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Wines for Thanksgiving!

Schloss Mulenhoff Dornfelder 07With only one weekend before Thanksgiving remaining, no doubt wine lovers throughout the country will be out and about buying wines for the big event. Indeed, it's up there as far as important wine events go! For your drinking (and reading) pleasure, it seemed prudent to round up a few of my favorite picks for the e-roster. Wheeee!!


2007 Schloss Muhlenhof Dornfelder - This bad boy comes in a 1L size. I hosted a small affair last weekend and it could have easily been the only wine I poured (it was gone WAY too quickly!) - offering great, concentrated red berry fruit flavors (cherries, raspberries) in a smooth, sultry package. Generally speaking, this grape (Dornfelder, that is) is a German red wine phenomenon for those who like a lot of fruit, a bit of "lift" and a welcome bit of earthy, mineral-driven nuance to their wines. No lie, Scholss Muhlenhof's is THE BEST I've ever encountered (so great is my love I'm tempted to buy a full case of the stuff to have on hand "just in case..." this winter). The extra glass the 1L size offers will NOT be wasted.  Only $15!

2006 Bethel Heights Eola-Amity Cuvee Pinot Noir -  A careful blend of 6 different vineyard sites, the  is a tremendous, mouth-filling example of Oregon Pinot Noir. Think of this wine as a smooth, deeply earthy Belgian truffle, filled with cherry and raspberry fruits. Truly a well-integrated, delicious wine worth the gentle splurge. (A winner destined for my own table.) About $31.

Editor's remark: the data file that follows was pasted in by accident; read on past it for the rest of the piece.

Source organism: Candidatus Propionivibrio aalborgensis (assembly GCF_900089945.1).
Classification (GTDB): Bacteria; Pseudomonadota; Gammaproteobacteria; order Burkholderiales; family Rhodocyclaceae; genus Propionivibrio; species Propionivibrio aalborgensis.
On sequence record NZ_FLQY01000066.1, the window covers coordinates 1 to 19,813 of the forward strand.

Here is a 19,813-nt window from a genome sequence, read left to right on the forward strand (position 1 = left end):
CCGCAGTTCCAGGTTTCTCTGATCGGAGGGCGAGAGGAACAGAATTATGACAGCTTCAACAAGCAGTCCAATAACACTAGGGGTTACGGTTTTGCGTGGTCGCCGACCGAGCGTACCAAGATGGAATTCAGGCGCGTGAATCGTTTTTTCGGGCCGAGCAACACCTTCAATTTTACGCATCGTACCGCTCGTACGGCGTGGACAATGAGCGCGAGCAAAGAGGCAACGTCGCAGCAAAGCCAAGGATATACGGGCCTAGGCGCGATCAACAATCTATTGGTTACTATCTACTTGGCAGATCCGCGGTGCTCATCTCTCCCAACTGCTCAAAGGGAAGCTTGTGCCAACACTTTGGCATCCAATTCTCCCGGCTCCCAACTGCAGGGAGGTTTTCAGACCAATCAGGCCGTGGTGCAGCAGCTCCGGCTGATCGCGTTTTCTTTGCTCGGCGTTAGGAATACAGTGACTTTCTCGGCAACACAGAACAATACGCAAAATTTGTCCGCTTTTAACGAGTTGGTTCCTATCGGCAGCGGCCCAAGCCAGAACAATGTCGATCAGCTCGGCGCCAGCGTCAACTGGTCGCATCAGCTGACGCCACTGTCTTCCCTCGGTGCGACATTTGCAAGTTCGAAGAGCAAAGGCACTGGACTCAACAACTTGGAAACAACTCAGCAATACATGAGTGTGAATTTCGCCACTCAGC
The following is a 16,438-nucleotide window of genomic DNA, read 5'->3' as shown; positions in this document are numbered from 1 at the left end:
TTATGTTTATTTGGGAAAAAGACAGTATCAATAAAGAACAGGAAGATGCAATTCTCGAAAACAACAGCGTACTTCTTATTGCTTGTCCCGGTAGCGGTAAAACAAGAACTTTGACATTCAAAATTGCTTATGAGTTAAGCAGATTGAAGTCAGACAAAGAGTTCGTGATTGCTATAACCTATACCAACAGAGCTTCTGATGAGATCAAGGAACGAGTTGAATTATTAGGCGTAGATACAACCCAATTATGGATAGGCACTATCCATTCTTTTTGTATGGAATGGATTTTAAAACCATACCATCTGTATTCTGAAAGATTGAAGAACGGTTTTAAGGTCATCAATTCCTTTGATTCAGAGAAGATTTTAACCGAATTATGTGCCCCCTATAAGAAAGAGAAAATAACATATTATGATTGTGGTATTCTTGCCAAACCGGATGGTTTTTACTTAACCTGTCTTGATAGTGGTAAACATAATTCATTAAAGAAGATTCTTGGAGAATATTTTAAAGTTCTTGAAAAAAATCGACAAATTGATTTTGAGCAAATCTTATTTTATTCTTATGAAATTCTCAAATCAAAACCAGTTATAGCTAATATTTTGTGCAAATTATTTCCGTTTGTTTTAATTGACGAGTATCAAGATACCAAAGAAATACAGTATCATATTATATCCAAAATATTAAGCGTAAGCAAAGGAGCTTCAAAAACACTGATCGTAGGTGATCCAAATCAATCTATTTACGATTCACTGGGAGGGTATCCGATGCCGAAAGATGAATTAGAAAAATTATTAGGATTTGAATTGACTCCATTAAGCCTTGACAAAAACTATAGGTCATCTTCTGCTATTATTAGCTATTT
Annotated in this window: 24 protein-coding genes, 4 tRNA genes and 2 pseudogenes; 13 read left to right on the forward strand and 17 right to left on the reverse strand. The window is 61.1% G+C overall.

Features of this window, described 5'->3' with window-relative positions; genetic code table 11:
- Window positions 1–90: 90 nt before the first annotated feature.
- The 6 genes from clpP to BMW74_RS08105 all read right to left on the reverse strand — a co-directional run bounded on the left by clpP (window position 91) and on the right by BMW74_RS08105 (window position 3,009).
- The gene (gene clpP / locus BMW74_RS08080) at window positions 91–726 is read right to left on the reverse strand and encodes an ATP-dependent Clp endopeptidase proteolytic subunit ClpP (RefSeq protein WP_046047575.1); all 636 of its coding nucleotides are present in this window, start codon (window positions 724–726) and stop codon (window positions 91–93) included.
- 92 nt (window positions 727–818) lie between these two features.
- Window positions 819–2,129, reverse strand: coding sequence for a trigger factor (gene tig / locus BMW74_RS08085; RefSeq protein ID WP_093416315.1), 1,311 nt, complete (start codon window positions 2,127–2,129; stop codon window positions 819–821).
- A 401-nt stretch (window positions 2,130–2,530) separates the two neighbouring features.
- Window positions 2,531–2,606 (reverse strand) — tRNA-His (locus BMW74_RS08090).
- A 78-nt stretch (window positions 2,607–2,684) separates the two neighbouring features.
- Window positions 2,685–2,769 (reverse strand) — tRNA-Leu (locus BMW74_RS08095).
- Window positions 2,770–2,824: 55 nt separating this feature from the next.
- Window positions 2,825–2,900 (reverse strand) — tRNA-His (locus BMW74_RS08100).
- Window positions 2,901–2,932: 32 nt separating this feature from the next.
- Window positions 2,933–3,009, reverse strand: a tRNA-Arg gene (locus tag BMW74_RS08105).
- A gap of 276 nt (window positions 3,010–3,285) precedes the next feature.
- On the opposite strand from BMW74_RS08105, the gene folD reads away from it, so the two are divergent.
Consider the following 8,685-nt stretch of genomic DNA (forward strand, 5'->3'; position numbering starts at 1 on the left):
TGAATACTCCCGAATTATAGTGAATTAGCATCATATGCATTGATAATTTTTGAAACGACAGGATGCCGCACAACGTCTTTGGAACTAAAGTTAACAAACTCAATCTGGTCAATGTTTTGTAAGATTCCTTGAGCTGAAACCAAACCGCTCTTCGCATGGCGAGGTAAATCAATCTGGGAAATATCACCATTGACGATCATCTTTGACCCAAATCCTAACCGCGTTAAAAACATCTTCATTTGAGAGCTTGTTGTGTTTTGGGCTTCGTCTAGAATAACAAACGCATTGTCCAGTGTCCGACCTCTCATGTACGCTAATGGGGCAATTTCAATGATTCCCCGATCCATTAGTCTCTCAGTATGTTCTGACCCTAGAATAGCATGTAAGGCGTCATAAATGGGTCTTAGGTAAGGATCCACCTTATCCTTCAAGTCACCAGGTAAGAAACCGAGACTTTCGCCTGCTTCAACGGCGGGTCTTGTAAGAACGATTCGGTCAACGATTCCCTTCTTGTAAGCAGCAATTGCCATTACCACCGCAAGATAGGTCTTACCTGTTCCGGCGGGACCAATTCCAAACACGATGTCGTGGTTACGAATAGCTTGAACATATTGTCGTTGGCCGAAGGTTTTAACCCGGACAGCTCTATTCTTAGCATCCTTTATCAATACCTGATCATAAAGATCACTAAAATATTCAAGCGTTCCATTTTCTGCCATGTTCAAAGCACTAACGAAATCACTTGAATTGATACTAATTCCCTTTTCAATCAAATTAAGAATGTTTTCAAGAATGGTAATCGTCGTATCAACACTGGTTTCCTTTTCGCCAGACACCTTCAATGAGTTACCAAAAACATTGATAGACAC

2007 Clos la Coutale Cahors - With the (worthy) Malbec craze stemming from the success of this grape in Argentina, many consumers forget Malbec is actually a French varietal. Many more do not know that arguably the best, single bottling Malbecs in France come from the Cahors region – and are labeled simply as such. This wine is  remarkably succulent, juicy and approachable. Enjoy black raspberry and blackberry flavors complemented with fresh strawberries! A touch of earthy rusticity makes this Malbec uniquely French. This one is a "bigger" wine than "traditional" Thanskgiving recommendations and would be a particularly good match for rosemary/garlic encrusted roast hen, or the like. About $17.